Multi-Use

The best types of gardening tools to purchase are those that have multiple uses. Place back anything on the shelf that you know you will only use for one specific activity, such as planting a bulb. In all likelihood, you already own the tool that can do that specific job just as well, like your trowel. The only exception to this hard and fast rule would be the purchase of a long-handled weeder designed specifically for dandelions. This is because the specific tool makes it so much easier to maintain lawns.

Ergonomic Tools

The latest and most creative invention in the world of gardening tools are those that are designed ergonomically. These are phenomenal choices when selecting the best gardening tools because they are designed specifically to reduce injury and stress to the joints and muscles in the hands, arms and wrists.

Selecting the best gardening tools is the easiest way to enjoy the outdoor experience of tackling plants, shrubs and trees. Using the best equipment minimizes stress on your body, and maximizes the results in the garden.

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Gardening

Hydroponic Gardening

When most people think of gardening, they think of plants growing in dirt, but this isn’t the only way to grow plants. Hydroponics is another method to grow plants that doesn’t use soil. Many of you might be wondering how can you grow a plant without soil? Well, it is quite easy to grow plants without soil. To explain this, lets first explain how plants grow. Plants receive the bulk of their nutrients from the soil and these nutrients are basic minerals and vitamins.

When growing a plant without soil some type of nutrient free medium is used to hold the plant in place and the actual food and vitamins are feed to the plant via a complete fertilizer. I use the term complete fertilizer because most fertilizers are designed for plants that grow in soil, so they are missing a few key vitamins that the soil is expected to provide.

There are dozens of ways to construct a hydroponic garden. There are passive systems that do not use electronic pumps and bubble machines, and the plants simply grow roots that are submerged into the water. The Kratky method is a good example of this and is being used by commercial lettuce and vegetable leaf gardens.

Other methods use a recirculating pump to aerate the water to provide plants an abundance of oxygen and water. Some use misters that directly spray water on the roots of plants.

So, why would anyone want to do hydroponic gardening. There are several benefits to using hydroponics and I will list then bellow:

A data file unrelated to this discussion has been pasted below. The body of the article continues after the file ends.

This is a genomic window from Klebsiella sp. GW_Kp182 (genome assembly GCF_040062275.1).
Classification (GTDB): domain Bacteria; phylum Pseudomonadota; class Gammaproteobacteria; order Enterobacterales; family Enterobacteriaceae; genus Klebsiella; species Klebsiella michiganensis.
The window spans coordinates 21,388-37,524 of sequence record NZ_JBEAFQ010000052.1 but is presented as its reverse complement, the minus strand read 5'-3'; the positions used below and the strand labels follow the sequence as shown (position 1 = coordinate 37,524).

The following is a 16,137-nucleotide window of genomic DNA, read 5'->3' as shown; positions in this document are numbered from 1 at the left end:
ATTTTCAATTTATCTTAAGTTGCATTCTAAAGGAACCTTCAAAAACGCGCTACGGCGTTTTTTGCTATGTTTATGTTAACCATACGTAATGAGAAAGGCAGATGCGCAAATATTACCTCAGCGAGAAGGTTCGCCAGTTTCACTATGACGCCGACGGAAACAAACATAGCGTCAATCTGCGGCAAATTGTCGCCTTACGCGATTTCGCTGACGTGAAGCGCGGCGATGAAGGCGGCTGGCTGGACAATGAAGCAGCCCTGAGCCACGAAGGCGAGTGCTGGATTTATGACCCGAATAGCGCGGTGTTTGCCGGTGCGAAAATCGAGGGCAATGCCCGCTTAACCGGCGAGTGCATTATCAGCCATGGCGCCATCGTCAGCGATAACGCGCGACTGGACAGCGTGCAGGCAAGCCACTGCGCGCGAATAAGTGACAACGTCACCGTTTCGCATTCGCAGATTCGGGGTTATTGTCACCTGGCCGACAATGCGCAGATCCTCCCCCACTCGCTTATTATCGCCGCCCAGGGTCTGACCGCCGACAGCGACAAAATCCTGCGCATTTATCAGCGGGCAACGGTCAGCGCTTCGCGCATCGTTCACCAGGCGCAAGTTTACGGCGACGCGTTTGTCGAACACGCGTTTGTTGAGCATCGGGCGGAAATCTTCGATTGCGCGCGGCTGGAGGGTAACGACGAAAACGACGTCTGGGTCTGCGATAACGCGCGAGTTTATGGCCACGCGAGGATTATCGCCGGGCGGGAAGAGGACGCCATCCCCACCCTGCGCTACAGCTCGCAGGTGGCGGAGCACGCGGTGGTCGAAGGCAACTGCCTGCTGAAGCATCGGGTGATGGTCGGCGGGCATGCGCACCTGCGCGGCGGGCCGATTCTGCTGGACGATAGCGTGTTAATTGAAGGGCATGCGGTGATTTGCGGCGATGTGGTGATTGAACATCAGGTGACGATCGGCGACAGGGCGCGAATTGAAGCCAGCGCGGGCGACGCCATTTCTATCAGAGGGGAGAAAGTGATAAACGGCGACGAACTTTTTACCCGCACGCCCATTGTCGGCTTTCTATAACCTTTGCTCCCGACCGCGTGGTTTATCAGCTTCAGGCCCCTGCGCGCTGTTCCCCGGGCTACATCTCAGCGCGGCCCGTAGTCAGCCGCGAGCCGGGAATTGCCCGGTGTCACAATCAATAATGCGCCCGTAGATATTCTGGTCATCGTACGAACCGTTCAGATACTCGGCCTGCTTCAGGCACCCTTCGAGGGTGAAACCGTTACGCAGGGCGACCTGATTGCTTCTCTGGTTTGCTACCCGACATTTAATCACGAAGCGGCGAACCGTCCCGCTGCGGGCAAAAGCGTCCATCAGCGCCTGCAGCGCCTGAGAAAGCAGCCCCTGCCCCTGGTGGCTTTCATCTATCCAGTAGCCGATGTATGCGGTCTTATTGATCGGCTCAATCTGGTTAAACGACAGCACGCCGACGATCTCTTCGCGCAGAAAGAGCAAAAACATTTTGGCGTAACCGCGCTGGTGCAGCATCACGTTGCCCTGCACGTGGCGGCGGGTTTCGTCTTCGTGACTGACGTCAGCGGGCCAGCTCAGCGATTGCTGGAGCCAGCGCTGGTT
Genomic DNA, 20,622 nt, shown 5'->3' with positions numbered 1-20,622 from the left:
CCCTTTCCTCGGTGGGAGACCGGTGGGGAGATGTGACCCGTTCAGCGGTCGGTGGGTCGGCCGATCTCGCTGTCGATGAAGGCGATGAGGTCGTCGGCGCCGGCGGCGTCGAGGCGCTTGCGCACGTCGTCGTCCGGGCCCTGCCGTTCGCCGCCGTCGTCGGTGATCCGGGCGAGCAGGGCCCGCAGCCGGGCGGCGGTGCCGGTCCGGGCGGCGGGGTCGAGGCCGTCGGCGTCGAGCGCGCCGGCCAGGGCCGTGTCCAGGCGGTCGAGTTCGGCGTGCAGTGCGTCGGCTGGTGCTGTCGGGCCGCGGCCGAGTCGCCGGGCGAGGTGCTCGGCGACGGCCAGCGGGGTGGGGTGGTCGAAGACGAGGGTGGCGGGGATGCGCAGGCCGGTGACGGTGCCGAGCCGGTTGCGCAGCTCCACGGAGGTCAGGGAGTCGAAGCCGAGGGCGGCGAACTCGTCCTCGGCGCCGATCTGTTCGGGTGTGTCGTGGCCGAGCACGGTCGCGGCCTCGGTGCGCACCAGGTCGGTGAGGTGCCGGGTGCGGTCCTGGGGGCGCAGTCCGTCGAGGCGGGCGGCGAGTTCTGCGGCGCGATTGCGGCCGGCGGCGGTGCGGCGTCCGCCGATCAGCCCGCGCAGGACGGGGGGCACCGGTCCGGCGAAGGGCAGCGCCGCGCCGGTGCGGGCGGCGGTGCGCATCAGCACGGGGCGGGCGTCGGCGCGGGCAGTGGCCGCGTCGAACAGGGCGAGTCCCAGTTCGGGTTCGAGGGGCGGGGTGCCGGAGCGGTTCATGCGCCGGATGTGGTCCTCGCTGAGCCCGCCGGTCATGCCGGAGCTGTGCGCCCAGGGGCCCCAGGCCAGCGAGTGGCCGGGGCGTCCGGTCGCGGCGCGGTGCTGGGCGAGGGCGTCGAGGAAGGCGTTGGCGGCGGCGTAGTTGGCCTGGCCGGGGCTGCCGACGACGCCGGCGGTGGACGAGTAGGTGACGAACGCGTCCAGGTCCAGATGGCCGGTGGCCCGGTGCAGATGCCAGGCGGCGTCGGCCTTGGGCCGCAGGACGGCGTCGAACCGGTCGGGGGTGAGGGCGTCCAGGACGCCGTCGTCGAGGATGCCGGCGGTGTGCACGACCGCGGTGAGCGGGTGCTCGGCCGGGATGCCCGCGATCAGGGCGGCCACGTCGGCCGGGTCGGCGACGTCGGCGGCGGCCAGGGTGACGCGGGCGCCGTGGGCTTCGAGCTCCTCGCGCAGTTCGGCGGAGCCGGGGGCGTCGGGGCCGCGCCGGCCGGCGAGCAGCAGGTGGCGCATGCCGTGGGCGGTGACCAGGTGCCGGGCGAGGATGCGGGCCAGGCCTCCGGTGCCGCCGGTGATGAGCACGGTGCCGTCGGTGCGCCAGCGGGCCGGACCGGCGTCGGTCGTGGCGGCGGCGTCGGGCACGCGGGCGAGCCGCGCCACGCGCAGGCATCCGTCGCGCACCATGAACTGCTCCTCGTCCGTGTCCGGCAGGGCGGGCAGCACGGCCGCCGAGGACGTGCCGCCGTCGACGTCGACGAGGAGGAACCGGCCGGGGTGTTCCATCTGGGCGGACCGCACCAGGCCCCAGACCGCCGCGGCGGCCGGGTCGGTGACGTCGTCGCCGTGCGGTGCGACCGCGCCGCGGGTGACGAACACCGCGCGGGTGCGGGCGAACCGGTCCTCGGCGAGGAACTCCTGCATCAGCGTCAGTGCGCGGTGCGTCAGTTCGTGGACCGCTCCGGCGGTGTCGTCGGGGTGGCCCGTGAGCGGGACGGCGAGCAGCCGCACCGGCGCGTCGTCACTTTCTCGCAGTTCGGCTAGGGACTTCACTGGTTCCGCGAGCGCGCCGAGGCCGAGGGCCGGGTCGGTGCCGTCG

(1) Hydroponic plants grow faster

(2) Hydroponic gardens have fewer insects

(3) Hydroponic gardens grow bigger plants

Plants grown in hydroponic gardens grow faster and larger than plants that are grow in soil. How is this possible? This is possible because when plants grow in soil, their roots have to stretch and search for water. In a hydroponic system, plants always have access to well oxygenated water, this allows them to grow at a faster rate.

With hydroponics, you also deal with fewer insects and diseases. The soil that plants are grown in is often a major cause of infestation. The carries insect larvae and gives them the perfect environment to grow, you do not have this with hydroponics.

Another benefit of hydroponic gardening is that they are easier to maintain. You don’t have to carry around bags of dirt or deal with weeds. It is even possible to automate the water and feeding process so that your garden is self-sufficient.

Is hydroponic gardening better than growing in soil? This is a difficult question to ask. Hydroponics does have some major benefits over growing over soil, which we listed above. Better is such a value judgment. I will only say that hydroponics requires less maintenance.

As you can see, hydroponic gardening is a great alternative to growing plants in soil. It is easier to maintain, plants grow faster and bigger in hydroponic gardening. Give this method a try and you will be pleasantly surprise at how well it works.

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Gardening

What I Will Be Gardening This Year

Every spring I get really excited about everything I will be gardening for the year. I like to plant different vegetables because I really like the variety. I am hoping to have a big harvest this year.

I decided to build some raised beds this year. I am hoping that it will be easier for me. I won’t have to bend down as far and I can control the soil. I have a good friend who has had a lot of success with them.

I will be growing a lot of tomatoes this year. I love to eat them. I will be planting six of them. I will have two cherry tomato and the rest of them will be bigger for sandwiches and to make sauces with. I also plan to give some to my friends as I am hoping to have a large harvest.

I will also be growing bell peppers. I plan to have four of these plants. We like to use bell peppers in our salads or when making salsa. It will be nice to have our own in the backyard. We will have fun watching these plans grow.